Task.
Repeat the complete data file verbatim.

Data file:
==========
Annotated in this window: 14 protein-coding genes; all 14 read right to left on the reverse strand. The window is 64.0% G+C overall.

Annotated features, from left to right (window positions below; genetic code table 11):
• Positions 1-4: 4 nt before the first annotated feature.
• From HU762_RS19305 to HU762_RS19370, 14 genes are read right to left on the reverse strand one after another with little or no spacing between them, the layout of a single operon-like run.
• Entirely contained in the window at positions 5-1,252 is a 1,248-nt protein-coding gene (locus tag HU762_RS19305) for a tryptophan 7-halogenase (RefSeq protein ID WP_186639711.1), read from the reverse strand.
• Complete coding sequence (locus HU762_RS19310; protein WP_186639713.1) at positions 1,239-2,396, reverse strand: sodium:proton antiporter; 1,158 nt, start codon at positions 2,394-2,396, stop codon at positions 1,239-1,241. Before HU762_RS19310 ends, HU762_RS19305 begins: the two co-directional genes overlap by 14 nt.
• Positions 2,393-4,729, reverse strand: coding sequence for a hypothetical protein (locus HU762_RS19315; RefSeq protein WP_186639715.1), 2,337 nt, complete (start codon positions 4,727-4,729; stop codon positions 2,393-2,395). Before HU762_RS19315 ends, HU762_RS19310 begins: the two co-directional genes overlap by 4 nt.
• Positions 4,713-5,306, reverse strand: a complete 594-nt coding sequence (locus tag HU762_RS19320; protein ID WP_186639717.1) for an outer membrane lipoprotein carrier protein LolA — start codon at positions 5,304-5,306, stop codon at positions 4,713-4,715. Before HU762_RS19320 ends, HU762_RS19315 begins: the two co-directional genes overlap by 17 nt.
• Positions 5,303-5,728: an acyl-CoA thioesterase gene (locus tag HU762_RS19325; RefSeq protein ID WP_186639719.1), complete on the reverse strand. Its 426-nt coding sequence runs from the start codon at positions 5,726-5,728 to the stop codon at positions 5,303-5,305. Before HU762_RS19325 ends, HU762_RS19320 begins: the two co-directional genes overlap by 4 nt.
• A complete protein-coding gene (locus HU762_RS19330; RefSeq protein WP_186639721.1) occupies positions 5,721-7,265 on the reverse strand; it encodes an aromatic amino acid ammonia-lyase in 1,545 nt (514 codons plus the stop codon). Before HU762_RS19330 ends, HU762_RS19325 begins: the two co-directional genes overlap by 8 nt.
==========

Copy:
Annotated in this window: 14 protein-coding genes; all 14 read right to left on the reverse strand. The window is 64.0% G+C overall.

Annotated features, from left to right (window positions below; genetic code table 11):
• Positions 1-4: 4 nt before the first annotated feature.
• From HU762_RS19305 to HU762_RS19370, 14 genes are read right to left on the reverse strand one after another with little or no spacing between them, the layout of a single operon-like run.
• Entirely contained in the window at positions 5-1,252 is a 1,248-nt protein-coding gene (locus tag HU762_RS19305) for a tryptophan 7-halogenase (RefSeq protein ID WP_186639711.1), read from the reverse strand.
• Complete coding sequence (locus HU762_RS19310; protein WP_186639713.1) at positions 1,239-2,396, reverse strand: sodium:proton antiporter; 1,158 nt, start codon at positions 2,394-2,396, stop codon at positions 1,239-1,241. Before HU762_RS19310 ends, HU762_RS19305 begins: the two co-directional genes overlap by 14 nt.
• Positions 2,393-4,729, reverse strand: coding sequence for a hypothetical protein (locus HU762_RS19315; RefSeq protein WP_186639715.1), 2,337 nt, complete (start codon positions 4,727-4,729; stop codon positions 2,393-2,395). Before HU762_RS19315 ends, HU762_RS19310 begins: the two co-directional genes overlap by 4 nt.
• Positions 4,713-5,306, reverse strand: a complete 594-nt coding sequence (locus tag HU762_RS19320; protein ID WP_186639717.1) for an outer membrane lipoprotein carrier protein LolA — start codon at positions 5,304-5,306, stop codon at positions 4,713-4,715. Before HU762_RS19320 ends, HU762_RS19315 begins: the two co-directional genes overlap by 17 nt.
• Positions 5,303-5,728: an acyl-CoA thioesterase gene (locus tag HU762_RS19325; RefSeq protein ID WP_186639719.1), complete on the reverse strand. Its 426-nt coding sequence runs from the start codon at positions 5,726-5,728 to the stop codon at positions 5,303-5,305. Before HU762_RS19325 ends, HU762_RS19320 begins: the two co-directional genes overlap by 4 nt.
• A complete protein-coding gene (locus HU762_RS19330; RefSeq protein WP_186639721.1) occupies positions 5,721-7,265 on the reverse strand; it encodes an aromatic amino acid ammonia-lyase in 1,545 nt (514 codons plus the stop codon). Before HU762_RS19330 ends, HU762_RS19325 begins: the two co-directional genes overlap by 8 nt.